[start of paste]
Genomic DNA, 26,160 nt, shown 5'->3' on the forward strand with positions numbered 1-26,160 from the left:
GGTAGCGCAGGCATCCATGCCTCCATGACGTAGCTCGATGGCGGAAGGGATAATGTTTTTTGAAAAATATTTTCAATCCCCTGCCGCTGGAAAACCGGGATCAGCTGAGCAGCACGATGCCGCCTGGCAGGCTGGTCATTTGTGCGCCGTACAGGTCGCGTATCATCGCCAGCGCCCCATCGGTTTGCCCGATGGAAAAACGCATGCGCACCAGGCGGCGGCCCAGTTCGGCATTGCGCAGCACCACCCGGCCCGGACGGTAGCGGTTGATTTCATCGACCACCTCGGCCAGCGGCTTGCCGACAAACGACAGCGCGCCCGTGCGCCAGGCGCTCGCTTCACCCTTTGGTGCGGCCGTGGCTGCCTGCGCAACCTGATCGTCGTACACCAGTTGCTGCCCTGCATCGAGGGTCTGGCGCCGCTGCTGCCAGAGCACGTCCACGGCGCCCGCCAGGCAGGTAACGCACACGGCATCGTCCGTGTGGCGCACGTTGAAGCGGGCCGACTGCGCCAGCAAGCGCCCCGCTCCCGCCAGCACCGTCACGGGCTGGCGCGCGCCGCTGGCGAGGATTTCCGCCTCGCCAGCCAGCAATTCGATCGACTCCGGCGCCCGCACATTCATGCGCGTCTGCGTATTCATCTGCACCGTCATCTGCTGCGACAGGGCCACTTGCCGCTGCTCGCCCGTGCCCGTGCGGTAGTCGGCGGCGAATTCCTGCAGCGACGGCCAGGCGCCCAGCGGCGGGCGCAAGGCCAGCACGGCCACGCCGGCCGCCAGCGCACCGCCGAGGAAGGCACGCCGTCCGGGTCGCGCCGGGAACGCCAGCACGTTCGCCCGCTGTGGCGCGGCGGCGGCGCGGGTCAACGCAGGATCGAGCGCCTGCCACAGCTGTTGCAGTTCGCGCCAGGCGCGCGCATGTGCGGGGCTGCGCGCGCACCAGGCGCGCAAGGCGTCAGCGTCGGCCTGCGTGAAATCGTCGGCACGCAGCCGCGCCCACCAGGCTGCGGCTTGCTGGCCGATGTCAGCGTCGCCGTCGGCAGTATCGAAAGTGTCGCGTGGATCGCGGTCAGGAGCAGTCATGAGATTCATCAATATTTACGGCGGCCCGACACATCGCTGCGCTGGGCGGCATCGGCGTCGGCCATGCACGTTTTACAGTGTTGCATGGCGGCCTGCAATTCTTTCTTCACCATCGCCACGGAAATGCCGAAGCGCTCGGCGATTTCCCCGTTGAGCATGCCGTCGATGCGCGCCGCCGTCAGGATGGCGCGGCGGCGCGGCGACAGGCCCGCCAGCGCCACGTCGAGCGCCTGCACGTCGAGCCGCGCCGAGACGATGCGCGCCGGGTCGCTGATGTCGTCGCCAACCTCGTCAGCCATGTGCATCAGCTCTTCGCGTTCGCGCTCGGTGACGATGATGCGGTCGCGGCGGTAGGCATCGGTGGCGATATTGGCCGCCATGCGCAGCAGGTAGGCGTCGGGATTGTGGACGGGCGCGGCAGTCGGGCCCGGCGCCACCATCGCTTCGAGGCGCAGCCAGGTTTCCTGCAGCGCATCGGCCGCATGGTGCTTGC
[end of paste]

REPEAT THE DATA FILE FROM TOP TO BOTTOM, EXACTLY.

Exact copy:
Genomic DNA, 26,160 nt, shown 5'->3' on the forward strand with positions numbered 1-26,160 from the left:
GGTAGCGCAGGCATCCATGCCTCCATGACGTAGCTCGATGGCGGAAGGGATAATGTTTTTTGAAAAATATTTTCAATCCCCTGCCGCTGGAAAACCGGGATCAGCTGAGCAGCACGATGCCGCCTGGCAGGCTGGTCATTTGTGCGCCGTACAGGTCGCGTATCATCGCCAGCGCCCCATCGGTTTGCCCGATGGAAAAACGCATGCGCACCAGGCGGCGGCCCAGTTCGGCATTGCGCAGCACCACCCGGCCCGGACGGTAGCGGTTGATTTCATCGACCACCTCGGCCAGCGGCTTGCCGACAAACGACAGCGCGCCCGTGCGCCAGGCGCTCGCTTCACCCTTTGGTGCGGCCGTGGCTGCCTGCGCAACCTGATCGTCGTACACCAGTTGCTGCCCTGCATCGAGGGTCTGGCGCCGCTGCTGCCAGAGCACGTCCACGGCGCCCGCCAGGCAGGTAACGCACACGGCATCGTCCGTGTGGCGCACGTTGAAGCGGGCCGACTGCGCCAGCAAGCGCCCCGCTCCCGCCAGCACCGTCACGGGCTGGCGCGCGCCGCTGGCGAGGATTTCCGCCTCGCCAGCCAGCAATTCGATCGACTCCGGCGCCCGCACATTCATGCGCGTCTGCGTATTCATCTGCACCGTCATCTGCTGCGACAGGGCCACTTGCCGCTGCTCGCCCGTGCCCGTGCGGTAGTCGGCGGCGAATTCCTGCAGCGACGGCCAGGCGCCCAGCGGCGGGCGCAAGGCCAGCACGGCCACGCCGGCCGCCAGCGCACCGCCGAGGAAGGCACGCCGTCCGGGTCGCGCCGGGAACGCCAGCACGTTCGCCCGCTGTGGCGCGGCGGCGGCGCGGGTCAACGCAGGATCGAGCGCCTGCCACAGCTGTTGCAGTTCGCGCCAGGCGCGCGCATGTGCGGGGCTGCGCGCGCACCAGGCGCGCAAGGCGTCAGCGTCGGCCTGCGTGAAATCGTCGGCACGCAGCCGCGCCCACCAGGCTGCGGCTTGCTGGCCGATGTCAGCGTCGCCGTCGGCAGTATCGAAAGTGTCGCGTGGATCGCGGTCAGGAGCAGTCATGAGATTCATCAATATTTACGGCGGCCCGACACATCGCTGCGCTGGGCGGCATCGGCGTCGGCCATGCACGTTTTACAGTGTTGCATGGCGGCCTGCAATTCTTTCTTCACCATCGCCACGGAAATGCCGAAGCGCTCGGCGATTTCCCCGTTGAGCATGCCGTCGATGCGCGCCGCCGTCAGGATGGCGCGGCGGCGCGGCGACAGGCCCGCCAGCGCCACGTCGAGCGCCTGCACGTCGAGCCGCGCCGAGACGATGCGCGCCGGGTCGCTGATGTCGTCGCCAACCTCGTCAGCCATGTGCATCAGCTCTTCGCGTTCGCGCTCGGTGACGATGATGCGGTCGCGGCGGTAGGCATCGGTGGCGATATTGGCCGCCATGCGCAGCAGGTAGGCGTCGGGATTGTGGACGGGCGCGGCAGTCGGGCCCGGCGCCACCATCGCTTCGAGGCGCAGCCAGGTTTCCTGCAGCGCATCGGCCGCATGGTGCTTGC